This Anti-Corruption Helpdesk brief was produced in response to a query from one of Transparency International’s national chapters. The Anti-Corruption Helpdesk is operated by Transparency International and funded by the European Union.
Can you provide information on international best practices on (i) political party funding, (ii) internal democracy process and (iii) minimum standards for candidates?
This answer is also available in French.
In the framework of the NIS, we established a working group on political parties with some external experts (from politics, academia, and civil society). Our aim is to organise three meetings in order to publish a policy paper ahead of the electoral campaigns in 2013.
1. Intra-Party democracy
2. Political party financing
3. Minimum standards for candidates
Political parties play a key role in democratic processes. The growing concern related to the role of money in politics, in addition to society’s lack of trust in political parties, has driven several reforms in many countries across the globe. Countries and political parties have sought to improve party governance and funding rules, as well as enhance transparency and accountability. Among other organisational activities, intra-party democracy typically relates to how party candidates and leaders are selected, as well as how the party defines its programme and policy positions – with issues of inclusiveness, centralisation and institutionalisation at the core of the concerns. In many countries, such matters must conform to specific party laws. In others, parties decide upon their internal democracy without any influence from the state. Best practices have pointed to a certain degree of external regulation to ensure that political parties “practice what they preach.”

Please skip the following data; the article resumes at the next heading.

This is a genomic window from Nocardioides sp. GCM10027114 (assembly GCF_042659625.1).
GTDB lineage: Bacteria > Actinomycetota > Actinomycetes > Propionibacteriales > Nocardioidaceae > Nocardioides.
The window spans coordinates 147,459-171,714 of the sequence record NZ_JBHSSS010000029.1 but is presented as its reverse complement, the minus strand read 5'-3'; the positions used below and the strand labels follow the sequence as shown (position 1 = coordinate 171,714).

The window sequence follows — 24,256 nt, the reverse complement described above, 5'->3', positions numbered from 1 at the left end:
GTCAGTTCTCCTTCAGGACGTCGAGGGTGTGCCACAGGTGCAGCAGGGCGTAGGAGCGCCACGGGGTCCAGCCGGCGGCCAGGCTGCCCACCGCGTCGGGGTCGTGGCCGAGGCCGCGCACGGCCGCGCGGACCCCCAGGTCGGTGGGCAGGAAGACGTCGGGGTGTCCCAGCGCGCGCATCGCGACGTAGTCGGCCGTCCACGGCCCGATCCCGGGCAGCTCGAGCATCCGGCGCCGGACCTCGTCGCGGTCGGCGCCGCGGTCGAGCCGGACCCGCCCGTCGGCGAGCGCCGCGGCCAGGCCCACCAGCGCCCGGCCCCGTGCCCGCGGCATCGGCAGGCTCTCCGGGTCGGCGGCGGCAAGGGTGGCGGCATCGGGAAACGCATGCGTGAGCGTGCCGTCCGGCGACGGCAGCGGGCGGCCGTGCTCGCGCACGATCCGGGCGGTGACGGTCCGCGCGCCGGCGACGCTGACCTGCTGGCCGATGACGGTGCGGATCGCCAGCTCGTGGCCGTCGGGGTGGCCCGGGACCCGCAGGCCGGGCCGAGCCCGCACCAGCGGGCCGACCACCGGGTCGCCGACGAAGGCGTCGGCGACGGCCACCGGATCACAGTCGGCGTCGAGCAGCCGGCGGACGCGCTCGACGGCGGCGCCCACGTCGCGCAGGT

With regard to political party financing, although there is no single “best practice” model, there is a broad consensus that countries should seek to regulate public and private funding, establish ceiling on expenditures, limit contributions, as well as ensure high levels of transparency. It is also key to have an independent oversight institution to implement and enforce the legislation.
In terms of minimum requirements for candidates, in addition to age, citizenship and a certain level of educational qualifications, which are often conditions for eligibility, countries should seek to exclude individuals convicted for corruption or other electoral crimes or contraventions from running for public office.
AuthorsMaíra Martini, Transparency International, firstname.lastname@example.org